Oi! Give me back my diamond!

Creative collaborative storytelling.

What a strange circuitous route creativity takes! On the Kapiti Coast I heard a story called The Sultan and the Magic Rooster from a woman who works with people with special learning needs from the UK and then I learnt it, and added opportunities for more and more participation by the children. Making bee sounds, sucking up water sounds, putting out fire sounds… and the indignant chorus line, “Oi! Give me back my diamond”.

I did it first at a library story telling session and made a table top puppet for the rooster, with a papier mache head on a  hard cardboard cone.storytelling threads

Then I told it (propless) to a group of kindergarten children and during the day, I made a picture of a rooster at the p1070649art table and made it into a book cover.

My plan was to draw or paint all the other pictures but of course there was no time. However, I worked out how many pages there needed to be, and at appropriate intervals I had a full page with the words of

“Oi! Give me back my diamond!”.p1070650

 

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A sense of agency and storytelling.

    Storytelling is alive and well, and in good hands! 

I had the privilege of working at a  kindergarten today and noticing how a storytelling culture is an accepted part of their daily rlittle red riding hood alone in forestoutines. And how empowering it is for children when adults accompany the children into the domain of storytelling and play. When children tell their own story and when they use their imagination to create their own plot and narrative, this can be a wonderfully empowering thing. One has complete ownership and a sense of agency.

As Vivian Gussin Paley says: “The teacher asks questions about the intentions of the storyteller and the actors. Does the boy say something when he’s looking for the dog? How about when he finds the dog? It is an open-ended dialogue, and only the author and the actors know the answers. This makes it extremely interesting and creative for the children and teacher. In most other situations, the teacher knows the answers to the questions.”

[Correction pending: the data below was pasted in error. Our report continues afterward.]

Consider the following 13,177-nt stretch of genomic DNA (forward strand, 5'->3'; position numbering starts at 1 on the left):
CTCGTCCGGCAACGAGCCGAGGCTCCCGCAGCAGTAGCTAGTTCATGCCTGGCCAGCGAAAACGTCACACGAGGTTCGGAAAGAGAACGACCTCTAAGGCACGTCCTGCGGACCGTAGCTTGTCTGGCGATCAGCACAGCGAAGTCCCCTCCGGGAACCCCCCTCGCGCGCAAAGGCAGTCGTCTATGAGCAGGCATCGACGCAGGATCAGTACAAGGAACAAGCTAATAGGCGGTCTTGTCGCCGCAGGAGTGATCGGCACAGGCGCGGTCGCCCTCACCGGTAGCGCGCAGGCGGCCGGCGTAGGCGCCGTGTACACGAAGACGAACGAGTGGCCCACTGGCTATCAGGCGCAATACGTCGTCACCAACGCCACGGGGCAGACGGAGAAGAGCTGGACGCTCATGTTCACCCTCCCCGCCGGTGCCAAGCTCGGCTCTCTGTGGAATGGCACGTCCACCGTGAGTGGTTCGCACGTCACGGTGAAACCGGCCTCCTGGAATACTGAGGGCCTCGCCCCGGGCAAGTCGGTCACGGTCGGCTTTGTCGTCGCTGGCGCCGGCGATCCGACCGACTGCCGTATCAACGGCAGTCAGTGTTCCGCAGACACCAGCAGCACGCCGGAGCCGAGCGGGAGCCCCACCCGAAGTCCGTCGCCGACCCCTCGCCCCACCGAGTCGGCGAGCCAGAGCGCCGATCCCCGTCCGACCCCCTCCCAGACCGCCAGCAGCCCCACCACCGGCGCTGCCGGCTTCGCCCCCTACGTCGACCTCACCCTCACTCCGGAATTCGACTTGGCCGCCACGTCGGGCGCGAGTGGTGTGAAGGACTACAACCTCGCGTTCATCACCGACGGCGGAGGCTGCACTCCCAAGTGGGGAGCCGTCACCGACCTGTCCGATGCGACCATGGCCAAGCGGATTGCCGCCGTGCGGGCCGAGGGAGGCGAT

I think Paley’s quote sums up a lot about the value of oral storytelling.     The child is not regurgitating to order, he/she is not being tested for recall accuracy; instead the child is firmly, playfully, indisputably in the driving seat. And I see it to be a wonderful and invaluable thing. And for many children in the 21st century who do not have ( as I did) the luxury of being free unsupervised agents (often outside ) for the best part of the day, this freedom in the realm of imaginative storytelling is a super important modern day urban equivalent.  I suspect. (more…)

The Ugly Duckling or the Strange Grey Duckling

Yesterday at work, some children were unkind to another child with the standard ‘ I  don’t want to be your friend’ line, which is hurtful. A standard adult response is ‘We are all friends here’ but we know this to be untrue. However, ‘We all try to be friendly here’ rings a truer bell and can be followed through with more success. After this conversation, a student and I looked through a great basket of books labelled ‘Friendship and feelings’ which was on the centre shelf. We found a few good ones and I wondered about telling the story of ‘The Ugly Duckling’, and said I would do it as a prop supported story the next day.
When I got home, I  had second thoughts because the original  is hugely long. Then I read a comment about it from wikipedia which made  me wonder if it were an appropriate story after all.

Bruno Bettelheim observes in The Uses of Enchantment that the Ugly Duckling is not confronted with the tasks, tests, or trials of the typical fairy tale hero. “No need to accomplish anything is expressed in “The Ugly Duckling”. Things are simply fated and unfold accordingly, whether or not the hero takes some action.” In conjunction with Bettelheim’s assessment, Maria Tatar notes in ’’The Annotated Hans Christian Andersen’’ that Andersen suggests the Ugly Duckling‘s superiority resides in the fact that he is of a breed different from the barnyard rabble, and that dignity and worth, moral and aesthetic superiority are determined by nature rather than accomplishment.[1]   Not cool.

A third reservation arose when I thought about the word ‘ugly’. This word does not appear to be in the vocabulary of most four and five year olds wherever I have worked, and I certainly don’t  want to be responsible for introducing such an insidious and cruel form of unkindness. So even the title had to be changed to ‘The Grey duckling’.. (more…)